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Jan November 29, 2005 11:30

natural and forced convection
 
Hello, we are trying to model heat transfer appearing at heat sinks for electronic equipment (both, natural and forced convection). As reported in the literature, for correct heat transfer calculation the boundary layer has to be modeled with a certain number of nodes within the layer. This leads to huge grids if many sinks participate in the calculation. How many grid points are enough for sufficient heat transfer calculation (e.g. depending on the Reynolds or Rayleigh number)? Is there any other way to keep the grid small while having good heat transfer results? Our calculations were carried out in Fluent and CFX but this question seems to be more general since the convection models do not differ that much for different CFD codes.

Thanks in advance.

Edward Cruz November 29, 2005 23:13

Re: natural and forced convection
 
Hi, Jan; If you already have an initial simulation, you already have the answer. You just have a geometry problem. All you need to do is remesh the geometry where you need a large number of nodes and elements. I know TGrid will do this. I'm not sure about Gambit. Or you can use another meshing program and just export it to Gambit. -Edward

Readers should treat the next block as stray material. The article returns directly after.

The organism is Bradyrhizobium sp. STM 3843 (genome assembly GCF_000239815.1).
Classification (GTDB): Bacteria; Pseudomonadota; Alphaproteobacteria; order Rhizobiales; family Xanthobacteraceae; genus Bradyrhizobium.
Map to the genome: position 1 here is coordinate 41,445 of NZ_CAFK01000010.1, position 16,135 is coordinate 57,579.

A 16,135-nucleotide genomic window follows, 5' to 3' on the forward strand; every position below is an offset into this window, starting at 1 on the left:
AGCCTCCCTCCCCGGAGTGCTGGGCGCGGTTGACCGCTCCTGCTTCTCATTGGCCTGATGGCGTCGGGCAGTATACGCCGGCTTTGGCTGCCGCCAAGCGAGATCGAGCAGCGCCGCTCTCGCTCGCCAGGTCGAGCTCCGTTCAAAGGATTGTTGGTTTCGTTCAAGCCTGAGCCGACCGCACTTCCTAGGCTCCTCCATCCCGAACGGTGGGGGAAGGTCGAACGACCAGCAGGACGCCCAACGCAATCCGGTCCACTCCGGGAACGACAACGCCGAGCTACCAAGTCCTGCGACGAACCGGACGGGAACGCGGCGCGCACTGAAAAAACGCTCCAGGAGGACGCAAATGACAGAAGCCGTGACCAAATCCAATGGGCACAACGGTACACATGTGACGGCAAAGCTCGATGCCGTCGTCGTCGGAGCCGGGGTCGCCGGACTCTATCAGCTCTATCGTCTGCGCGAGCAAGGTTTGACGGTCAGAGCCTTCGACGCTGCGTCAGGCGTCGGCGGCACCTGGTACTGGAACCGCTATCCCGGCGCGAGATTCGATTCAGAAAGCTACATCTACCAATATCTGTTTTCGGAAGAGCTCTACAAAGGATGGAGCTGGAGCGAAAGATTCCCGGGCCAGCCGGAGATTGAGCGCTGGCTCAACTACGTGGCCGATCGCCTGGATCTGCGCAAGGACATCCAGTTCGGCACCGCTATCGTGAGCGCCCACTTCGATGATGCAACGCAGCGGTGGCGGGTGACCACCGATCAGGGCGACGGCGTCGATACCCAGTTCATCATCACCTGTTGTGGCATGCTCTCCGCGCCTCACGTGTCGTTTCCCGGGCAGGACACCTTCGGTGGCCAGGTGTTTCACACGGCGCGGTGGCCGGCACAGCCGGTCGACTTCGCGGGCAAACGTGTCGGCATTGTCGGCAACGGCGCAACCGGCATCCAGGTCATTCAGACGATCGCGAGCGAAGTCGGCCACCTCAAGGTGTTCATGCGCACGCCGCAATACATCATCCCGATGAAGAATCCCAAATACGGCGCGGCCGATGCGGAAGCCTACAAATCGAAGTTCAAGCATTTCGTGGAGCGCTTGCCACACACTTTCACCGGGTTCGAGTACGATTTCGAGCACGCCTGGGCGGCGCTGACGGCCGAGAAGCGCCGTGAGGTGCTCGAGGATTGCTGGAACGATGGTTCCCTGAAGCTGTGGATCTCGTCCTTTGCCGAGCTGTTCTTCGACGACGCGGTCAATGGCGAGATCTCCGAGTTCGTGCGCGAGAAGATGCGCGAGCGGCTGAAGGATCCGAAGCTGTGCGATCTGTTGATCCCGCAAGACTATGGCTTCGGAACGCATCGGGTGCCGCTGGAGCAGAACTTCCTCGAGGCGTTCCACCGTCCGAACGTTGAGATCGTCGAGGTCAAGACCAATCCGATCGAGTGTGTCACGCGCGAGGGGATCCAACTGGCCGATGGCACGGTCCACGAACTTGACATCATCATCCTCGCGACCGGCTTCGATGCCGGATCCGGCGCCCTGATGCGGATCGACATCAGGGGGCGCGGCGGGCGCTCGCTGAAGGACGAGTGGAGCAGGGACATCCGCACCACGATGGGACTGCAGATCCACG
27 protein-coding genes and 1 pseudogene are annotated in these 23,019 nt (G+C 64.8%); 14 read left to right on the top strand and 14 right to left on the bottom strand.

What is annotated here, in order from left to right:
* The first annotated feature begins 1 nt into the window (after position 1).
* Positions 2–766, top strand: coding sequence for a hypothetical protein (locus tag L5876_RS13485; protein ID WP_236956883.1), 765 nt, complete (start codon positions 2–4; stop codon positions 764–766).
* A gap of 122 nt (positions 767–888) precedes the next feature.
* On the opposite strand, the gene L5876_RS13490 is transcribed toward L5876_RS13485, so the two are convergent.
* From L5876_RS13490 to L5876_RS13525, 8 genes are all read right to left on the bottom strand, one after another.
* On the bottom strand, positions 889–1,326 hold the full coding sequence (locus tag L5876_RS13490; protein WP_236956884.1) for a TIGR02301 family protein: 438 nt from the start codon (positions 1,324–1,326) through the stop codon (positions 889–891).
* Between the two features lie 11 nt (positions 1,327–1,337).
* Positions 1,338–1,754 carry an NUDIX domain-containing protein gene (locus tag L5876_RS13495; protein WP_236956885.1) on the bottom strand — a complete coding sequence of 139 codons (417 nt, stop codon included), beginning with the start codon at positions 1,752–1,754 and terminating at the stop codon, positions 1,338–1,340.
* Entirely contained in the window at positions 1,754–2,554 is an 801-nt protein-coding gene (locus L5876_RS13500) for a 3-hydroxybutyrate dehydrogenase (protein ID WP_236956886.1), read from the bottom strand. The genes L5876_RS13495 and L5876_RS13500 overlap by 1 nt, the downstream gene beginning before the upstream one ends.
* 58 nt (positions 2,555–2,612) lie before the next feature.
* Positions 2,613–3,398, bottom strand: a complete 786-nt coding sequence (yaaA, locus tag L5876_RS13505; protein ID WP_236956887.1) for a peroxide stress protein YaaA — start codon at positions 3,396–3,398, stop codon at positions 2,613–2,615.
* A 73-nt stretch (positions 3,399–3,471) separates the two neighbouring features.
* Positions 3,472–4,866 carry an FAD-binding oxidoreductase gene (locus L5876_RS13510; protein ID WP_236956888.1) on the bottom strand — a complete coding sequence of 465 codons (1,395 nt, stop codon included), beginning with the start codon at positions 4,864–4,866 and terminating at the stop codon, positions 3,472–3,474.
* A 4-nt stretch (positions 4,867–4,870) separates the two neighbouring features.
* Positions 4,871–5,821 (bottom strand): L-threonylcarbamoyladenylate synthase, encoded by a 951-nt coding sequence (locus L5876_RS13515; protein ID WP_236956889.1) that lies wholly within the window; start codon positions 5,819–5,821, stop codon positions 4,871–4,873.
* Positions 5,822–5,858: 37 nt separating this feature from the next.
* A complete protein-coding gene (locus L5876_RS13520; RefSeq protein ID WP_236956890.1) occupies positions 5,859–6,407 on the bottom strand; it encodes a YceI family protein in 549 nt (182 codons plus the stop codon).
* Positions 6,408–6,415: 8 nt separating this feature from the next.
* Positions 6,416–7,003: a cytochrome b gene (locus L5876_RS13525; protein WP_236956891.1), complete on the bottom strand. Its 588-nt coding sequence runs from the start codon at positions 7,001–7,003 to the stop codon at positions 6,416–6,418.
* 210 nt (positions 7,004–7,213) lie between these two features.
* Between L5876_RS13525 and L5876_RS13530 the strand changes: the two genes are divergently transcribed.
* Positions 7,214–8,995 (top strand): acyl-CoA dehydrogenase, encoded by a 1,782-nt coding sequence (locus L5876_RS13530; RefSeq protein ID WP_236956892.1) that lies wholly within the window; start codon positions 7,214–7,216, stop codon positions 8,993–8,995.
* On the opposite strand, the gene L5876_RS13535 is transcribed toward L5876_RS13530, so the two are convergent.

Jan November 30, 2005 08:57

Re: natural and forced convection
 
Hello Edward, thanks for your answer. Yes, the answer ,in principle, is written down in all textbooks. But correct boundary layer resolution means many grid points. This is not applicable to complex geometries. So the question should be updated as follows: Does anyone have any experience in the resulting errors comming from insufficient resolutions of the boundary layer? I dont know exactly, but any flow inside enclosures containing electronic components should have this problem. How do they solve it? Are there any models (like turbulent wall treatment) to get correct or nearly correct heat transfer?

Thanks. Jan

ramp November 30, 2005 09:12

Re: natural and forced convection
 
The courser grid spacing then the thermal boundary layer thickness affects the results significantly, specially at high Prandtl/Peclet numbers where the thickness goes to very low. I think there is no relation available for the thermal boundary layer thickness for complex geometries. A simple assumption of the heat transfer from a flat plate can give a rough estimate of the thermal boundary layer thickness and refine the result. The correlation relating the thermal BL thickness and Prandtl number can be found in any std. textbooks. I think 10-15 grid points inside the thermal BL will do a good job with not so high grid elements.


Edward Cruz November 30, 2005 23:44

Re: natural and forced convection
 
Hi, Jan; The geometry refinement is the only thing I can suggest to you to resolve the boundary layer(quickly solve and yet tedious). I think it can be done on your geometry. As for the residuals of your simulation, that is just a check of how good your model is. You could try another CFD model(LES?) in your case which is like opening a new can of worms. -Edward


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